When most people think of farming equipment the first thing they think about is a tractor. Even on a small farm a tractor can be a wonderful labor-saving device, and a wide range of new and used tractors are on the market. Take time to learn some basics about how tractors work and decide how you will use the tractor before making your fist purchase. You should not buy more horsepower (hp) than you need (see guide below on tractor size). Most grain farms use tractors with 100 hp or more, but a small vegetable farm might be fine with a 25-30 hp tractor. Be aware that tractor hitches are classed by size, such as “Category 1” (small equipment) or “Category 2” (mid-sized equipment). You need to match the category of a three-point tractor hitch with the implements you will attach to the tractor, such as mowers or planters. Equipment pulled by a tractor drawbar, such as a disk or wagon, is not affected by category rating. Front end loaders can be a great help on many farms, and knowing the number of hydraulic links you need is a factor, although extra links can be added to most tractors. A cab can offer protection from noise, dust, and weather but will add to the price of the tractor, especially a new one. For small acreage farms, also consider that a powerful walk behind rototiller may be able to do much of the work in place of a tractor, especially the kind of tillers that have multiple attachments.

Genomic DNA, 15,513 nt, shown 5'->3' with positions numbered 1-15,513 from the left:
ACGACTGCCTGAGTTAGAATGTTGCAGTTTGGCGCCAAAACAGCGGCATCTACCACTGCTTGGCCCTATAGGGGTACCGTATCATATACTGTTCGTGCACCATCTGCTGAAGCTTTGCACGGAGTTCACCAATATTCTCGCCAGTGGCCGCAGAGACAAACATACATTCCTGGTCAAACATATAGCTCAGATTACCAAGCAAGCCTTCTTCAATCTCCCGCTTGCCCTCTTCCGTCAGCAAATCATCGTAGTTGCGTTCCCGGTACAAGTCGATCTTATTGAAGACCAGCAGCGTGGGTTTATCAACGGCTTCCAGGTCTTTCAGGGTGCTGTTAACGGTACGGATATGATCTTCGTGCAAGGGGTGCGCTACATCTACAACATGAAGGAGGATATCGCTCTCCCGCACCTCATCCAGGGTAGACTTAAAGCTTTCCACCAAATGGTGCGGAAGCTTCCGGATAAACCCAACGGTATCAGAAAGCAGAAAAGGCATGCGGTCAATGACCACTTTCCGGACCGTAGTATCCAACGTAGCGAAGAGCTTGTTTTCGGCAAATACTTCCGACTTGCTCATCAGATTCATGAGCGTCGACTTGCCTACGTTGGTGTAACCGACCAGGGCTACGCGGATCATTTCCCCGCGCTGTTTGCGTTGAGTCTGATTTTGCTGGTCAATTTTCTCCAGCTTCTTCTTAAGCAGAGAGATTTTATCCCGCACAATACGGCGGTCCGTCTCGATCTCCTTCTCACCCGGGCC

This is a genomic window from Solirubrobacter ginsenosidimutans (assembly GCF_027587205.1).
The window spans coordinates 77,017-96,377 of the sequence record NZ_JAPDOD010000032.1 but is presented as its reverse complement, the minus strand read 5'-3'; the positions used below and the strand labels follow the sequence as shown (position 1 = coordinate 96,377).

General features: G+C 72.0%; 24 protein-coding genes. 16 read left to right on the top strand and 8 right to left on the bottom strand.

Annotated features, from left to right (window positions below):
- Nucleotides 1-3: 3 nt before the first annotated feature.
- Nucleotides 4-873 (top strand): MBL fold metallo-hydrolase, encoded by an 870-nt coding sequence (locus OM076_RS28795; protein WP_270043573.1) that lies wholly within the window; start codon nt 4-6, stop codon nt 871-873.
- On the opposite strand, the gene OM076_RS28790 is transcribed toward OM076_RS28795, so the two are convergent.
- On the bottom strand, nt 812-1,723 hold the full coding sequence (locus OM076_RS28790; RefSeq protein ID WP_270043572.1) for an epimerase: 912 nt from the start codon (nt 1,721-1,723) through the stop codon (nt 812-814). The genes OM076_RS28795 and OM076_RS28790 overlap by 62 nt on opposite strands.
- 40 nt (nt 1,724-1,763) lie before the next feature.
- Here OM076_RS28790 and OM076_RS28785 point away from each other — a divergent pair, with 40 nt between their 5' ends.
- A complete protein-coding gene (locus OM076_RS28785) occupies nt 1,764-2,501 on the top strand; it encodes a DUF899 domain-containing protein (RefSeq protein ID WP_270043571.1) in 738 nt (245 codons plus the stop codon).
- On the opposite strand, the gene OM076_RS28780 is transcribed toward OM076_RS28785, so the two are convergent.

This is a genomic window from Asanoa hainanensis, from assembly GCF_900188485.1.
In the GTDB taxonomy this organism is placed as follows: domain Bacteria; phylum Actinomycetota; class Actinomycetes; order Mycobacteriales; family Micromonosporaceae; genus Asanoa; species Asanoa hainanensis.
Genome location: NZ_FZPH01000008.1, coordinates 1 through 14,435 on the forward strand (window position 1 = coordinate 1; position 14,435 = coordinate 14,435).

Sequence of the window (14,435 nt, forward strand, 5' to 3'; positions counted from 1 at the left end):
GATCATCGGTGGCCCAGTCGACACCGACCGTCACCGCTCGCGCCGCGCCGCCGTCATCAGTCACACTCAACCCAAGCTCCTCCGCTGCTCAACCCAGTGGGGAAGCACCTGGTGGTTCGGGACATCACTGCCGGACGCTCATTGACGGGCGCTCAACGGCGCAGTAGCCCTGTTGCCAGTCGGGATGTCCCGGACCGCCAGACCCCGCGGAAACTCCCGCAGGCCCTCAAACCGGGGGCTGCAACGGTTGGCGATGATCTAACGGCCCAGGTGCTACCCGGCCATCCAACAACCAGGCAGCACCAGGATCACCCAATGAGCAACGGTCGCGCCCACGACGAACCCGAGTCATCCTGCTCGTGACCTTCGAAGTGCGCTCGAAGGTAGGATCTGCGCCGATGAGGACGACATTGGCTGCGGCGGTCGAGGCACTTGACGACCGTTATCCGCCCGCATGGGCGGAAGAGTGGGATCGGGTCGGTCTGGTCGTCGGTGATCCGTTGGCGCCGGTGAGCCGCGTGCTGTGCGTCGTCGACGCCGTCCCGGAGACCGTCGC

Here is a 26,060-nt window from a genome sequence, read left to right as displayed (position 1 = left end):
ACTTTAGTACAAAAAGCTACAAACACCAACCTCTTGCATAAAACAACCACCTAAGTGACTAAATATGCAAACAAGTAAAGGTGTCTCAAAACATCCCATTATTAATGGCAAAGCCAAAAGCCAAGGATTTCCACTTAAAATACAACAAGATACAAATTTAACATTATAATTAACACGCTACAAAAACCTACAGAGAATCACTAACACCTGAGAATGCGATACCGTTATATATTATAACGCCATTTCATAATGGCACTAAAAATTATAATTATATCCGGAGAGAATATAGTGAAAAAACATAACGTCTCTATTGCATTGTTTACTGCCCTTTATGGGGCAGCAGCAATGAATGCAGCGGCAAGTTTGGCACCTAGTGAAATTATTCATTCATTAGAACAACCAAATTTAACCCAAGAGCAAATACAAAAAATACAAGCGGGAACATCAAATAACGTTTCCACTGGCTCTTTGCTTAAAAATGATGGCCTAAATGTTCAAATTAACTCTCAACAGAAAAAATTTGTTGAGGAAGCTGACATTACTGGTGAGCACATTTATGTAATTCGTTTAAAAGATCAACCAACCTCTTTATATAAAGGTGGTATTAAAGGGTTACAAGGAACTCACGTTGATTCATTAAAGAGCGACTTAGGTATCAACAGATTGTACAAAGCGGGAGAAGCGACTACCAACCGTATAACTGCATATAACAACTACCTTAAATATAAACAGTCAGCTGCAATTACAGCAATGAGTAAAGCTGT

Used farm equipment can be purchased at farm auctions, through farm equipment dealers (especially tractors), or found through website listings such as Craigslist or tractorhouse.com. For tractors, combines or other powered equipment the number of hours on the unit is a consideration. When buying a piece of used equipment look on the internet to get prices of similar used equipment. If buying a piece of equipment from a distant area you should be able to find a trucking firm willing to custom haul tractors or other farm machinery. Attending farm shows or fairs that have equipment displays can be a good way to familiarize yourself with various manufacturers and types of equipment. Some farmers have found it works well to jointly purchase equipment, or arrange for a neighbor to do planting, tillage, or harvesting on a “custom” basis, paying a per acre fee. Another option is to lease a tractor, combine, or possibly other equipment for the season, or rent a tractor for a short period.
Safety is paramount when operating any farm equipment, so take time to familiarize yourself with safe operation of equipment, such as reading the MU guide on safe tractor operation below. Hearing protection is also very important when operating any type of noisy farm machinery.
MU Extension sources